Jean-Leon Gerome (May 11, 1824 - January 10, 1904) was a French painter and sculptor in the style now known as Academicism. The range of his oeuvre included historical painting, Greek mythology, Orientalism, portraits and other subjects, bringing the Academic painting tradition to an artistic climax.
Gérome’s father, a goldsmith from Vésoul, discouraged his son from studying to become a painter but agreed, reluctantly, to allow him a trial period in the studio of Paul Delaroche in Paris. Gérôme proved his worth, remaining with Delaroche from 1840 to 1843. When Delaroche closed the studio in 1843, Gérôme followed his master to Italy.
Pompeii meant more to him than Florence or the Vatican, but the world of nature, which he studied constantly in Italy, meant more to him than all three. An attack of fever brought him back to Paris in 1844. He then studied, briefly, with Charles Gleyre, who had taken over the pupils of Delaroche. Gérôme attended the Ecole des Beaux-Arts and entered the Prix de Rome competition as a way of going back to Italy. In 1846 he failed to qualify for the final stage because of his inadequate ability in figure drawing.
To improve his chances in the following year’s competition, he painted an academic exercise of two large figures, a nude youth, crouching in the pose of Chaudet’s marble Eros (1817; Paris, Louvre), and a lightly draped young girl whose graceful mannerism recalls the work of Gérôme’s colleagues from the studio of Delaroche. Gérôme added two fighting cocks (he was very fond of animals) and a blue landscape reminiscent of the Bay of Naples.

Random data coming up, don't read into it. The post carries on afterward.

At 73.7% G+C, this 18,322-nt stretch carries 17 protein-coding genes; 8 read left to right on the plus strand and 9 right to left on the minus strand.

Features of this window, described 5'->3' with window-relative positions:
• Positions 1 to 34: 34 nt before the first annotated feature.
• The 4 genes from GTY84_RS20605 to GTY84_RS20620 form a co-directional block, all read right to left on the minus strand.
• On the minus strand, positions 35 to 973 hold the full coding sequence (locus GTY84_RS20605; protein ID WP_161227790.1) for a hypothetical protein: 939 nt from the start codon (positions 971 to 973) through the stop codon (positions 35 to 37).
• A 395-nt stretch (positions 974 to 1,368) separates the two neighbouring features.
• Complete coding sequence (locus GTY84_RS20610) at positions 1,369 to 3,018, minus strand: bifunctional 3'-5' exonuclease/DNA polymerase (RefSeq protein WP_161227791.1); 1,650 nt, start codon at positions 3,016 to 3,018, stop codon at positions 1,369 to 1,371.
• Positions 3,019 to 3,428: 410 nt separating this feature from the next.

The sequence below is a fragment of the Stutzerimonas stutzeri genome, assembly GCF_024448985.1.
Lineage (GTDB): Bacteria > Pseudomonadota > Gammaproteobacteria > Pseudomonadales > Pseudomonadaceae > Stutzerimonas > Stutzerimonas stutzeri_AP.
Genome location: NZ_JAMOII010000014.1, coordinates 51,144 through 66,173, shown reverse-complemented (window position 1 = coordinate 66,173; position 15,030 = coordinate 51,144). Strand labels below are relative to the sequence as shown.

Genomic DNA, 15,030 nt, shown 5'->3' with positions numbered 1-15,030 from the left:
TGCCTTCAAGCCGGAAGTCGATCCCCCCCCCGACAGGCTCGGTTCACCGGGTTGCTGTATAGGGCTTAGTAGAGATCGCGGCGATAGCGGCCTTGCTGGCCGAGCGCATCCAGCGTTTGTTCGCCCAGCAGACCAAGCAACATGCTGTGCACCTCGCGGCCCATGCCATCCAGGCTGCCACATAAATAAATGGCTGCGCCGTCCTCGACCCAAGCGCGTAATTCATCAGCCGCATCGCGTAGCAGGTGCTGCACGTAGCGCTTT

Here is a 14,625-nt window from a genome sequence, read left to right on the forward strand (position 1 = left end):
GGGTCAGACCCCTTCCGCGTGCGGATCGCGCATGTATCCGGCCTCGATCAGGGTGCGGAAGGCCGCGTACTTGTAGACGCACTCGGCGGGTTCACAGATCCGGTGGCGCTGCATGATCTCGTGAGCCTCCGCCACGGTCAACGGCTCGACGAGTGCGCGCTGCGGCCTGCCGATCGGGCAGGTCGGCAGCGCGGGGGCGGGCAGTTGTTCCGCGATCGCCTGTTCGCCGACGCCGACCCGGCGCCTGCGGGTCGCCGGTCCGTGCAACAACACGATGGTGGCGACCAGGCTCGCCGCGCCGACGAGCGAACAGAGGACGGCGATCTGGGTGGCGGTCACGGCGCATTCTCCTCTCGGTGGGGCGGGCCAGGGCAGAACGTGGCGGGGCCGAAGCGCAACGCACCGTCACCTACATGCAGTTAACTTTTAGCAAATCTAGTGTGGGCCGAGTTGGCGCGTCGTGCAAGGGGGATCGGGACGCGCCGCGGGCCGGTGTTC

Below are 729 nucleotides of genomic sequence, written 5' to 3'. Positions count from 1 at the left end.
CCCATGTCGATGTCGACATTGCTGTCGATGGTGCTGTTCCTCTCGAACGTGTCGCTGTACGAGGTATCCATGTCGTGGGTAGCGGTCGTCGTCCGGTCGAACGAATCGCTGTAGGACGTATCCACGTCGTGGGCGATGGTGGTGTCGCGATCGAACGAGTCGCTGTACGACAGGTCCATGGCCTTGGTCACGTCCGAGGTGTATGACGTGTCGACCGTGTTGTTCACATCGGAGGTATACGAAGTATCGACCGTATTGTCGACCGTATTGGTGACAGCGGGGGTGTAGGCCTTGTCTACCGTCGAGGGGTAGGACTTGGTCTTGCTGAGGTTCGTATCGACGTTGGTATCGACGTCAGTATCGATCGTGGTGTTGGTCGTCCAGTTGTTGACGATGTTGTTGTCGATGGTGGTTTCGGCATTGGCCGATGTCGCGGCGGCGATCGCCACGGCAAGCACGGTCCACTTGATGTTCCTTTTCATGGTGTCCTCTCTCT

Delaroche encouraged Gérôme to send The Cockfight (1846; Paris, Louvre) to the Salon of 1847, where it was discovered by the critic Théophile Thoré (but too late to buy it) and made famous by Théophile Gautier. The picture pleased because it dealt with a theme from Classical antiquity in a manner that owed nothing to the unfashionable mannerisms of David’s pupils. Moreover, it placed Gérôme at the head of the NÉO-GREC movement, which consisted largely of fellow pupils of Gleyre, such as Henri-Pierre Picou (1824–95) and Jean-Louis Hamon.